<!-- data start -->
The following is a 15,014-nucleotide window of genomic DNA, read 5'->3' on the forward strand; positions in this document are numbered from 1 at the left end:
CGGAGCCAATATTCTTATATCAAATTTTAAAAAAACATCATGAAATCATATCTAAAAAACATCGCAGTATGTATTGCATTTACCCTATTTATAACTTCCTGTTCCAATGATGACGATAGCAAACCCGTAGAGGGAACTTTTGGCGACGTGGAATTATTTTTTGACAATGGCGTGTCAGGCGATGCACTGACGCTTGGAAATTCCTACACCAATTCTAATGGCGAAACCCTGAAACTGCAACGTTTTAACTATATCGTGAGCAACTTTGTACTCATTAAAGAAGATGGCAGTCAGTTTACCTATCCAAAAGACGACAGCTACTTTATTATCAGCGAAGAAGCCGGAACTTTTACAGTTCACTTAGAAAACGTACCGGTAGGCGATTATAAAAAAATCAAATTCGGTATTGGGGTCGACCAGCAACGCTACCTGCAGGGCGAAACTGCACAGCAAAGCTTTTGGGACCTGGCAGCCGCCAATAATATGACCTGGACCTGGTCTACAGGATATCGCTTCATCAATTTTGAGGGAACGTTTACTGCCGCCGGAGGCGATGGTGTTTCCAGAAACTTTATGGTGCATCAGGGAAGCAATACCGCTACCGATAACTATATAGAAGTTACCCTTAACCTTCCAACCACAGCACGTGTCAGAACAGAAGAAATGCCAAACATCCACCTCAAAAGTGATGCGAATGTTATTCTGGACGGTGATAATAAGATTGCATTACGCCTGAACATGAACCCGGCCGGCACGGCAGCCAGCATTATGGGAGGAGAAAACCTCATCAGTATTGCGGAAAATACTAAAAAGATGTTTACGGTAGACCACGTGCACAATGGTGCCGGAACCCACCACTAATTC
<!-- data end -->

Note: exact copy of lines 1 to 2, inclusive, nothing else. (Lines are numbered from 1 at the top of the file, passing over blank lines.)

The following is a 15,014-nucleotide window of genomic DNA, read 5'->3' on the forward strand; positions in this document are numbered from 1 at the left end:
CGGAGCCAATATTCTTATATCAAATTTTAAAAAAACATCATGAAATCATATCTAAAAAACATCGCAGTATGTATTGCATTTACCCTATTTATAACTTCCTGTTCCAATGATGACGATAGCAAACCCGTAGAGGGAACTTTTGGCGACGTGGAATTATTTTTTGACAATGGCGTGTCAGGCGATGCACTGACGCTTGGAAATTCCTACACCAATTCTAATGGCGAAACCCTGAAACTGCAACGTTTTAACTATATCGTGAGCAACTTTGTACTCATTAAAGAAGATGGCAGTCAGTTTACCTATCCAAAAGACGACAGCTACTTTATTATCAGCGAAGAAGCCGGAACTTTTACAGTTCACTTAGAAAACGTACCGGTAGGCGATTATAAAAAAATCAAATTCGGTATTGGGGTCGACCAGCAACGCTACCTGCAGGGCGAAACTGCACAGCAAAGCTTTTGGGACCTGGCAGCCGCCAATAATATGACCTGGACCTGGTCTACAGGATATCGCTTCATCAATTTTGAGGGAACGTTTACTGCCGCCGGAGGCGATGGTGTTTCCAGAAACTTTATGGTGCATCAGGGAAGCAATACCGCTACCGATAACTATATAGAAGTTACCCTTAACCTTCCAACCACAGCACGTGTCAGAACAGAAGAAATGCCAAACATCCACCTCAAAAGTGATGCGAATGTTATTCTGGACGGTGATAATAAGATTGCATTACGCCTGAACATGAACCCGGCCGGCACGGCAGCCAGCATTATGGGAGGAGAAAACCTCATCAGTATTGCGGAAAATACTAAAAAGATGTTTACGGTAGACCACGTGCACAATGGTGCCGGAACCCACCACTAATTC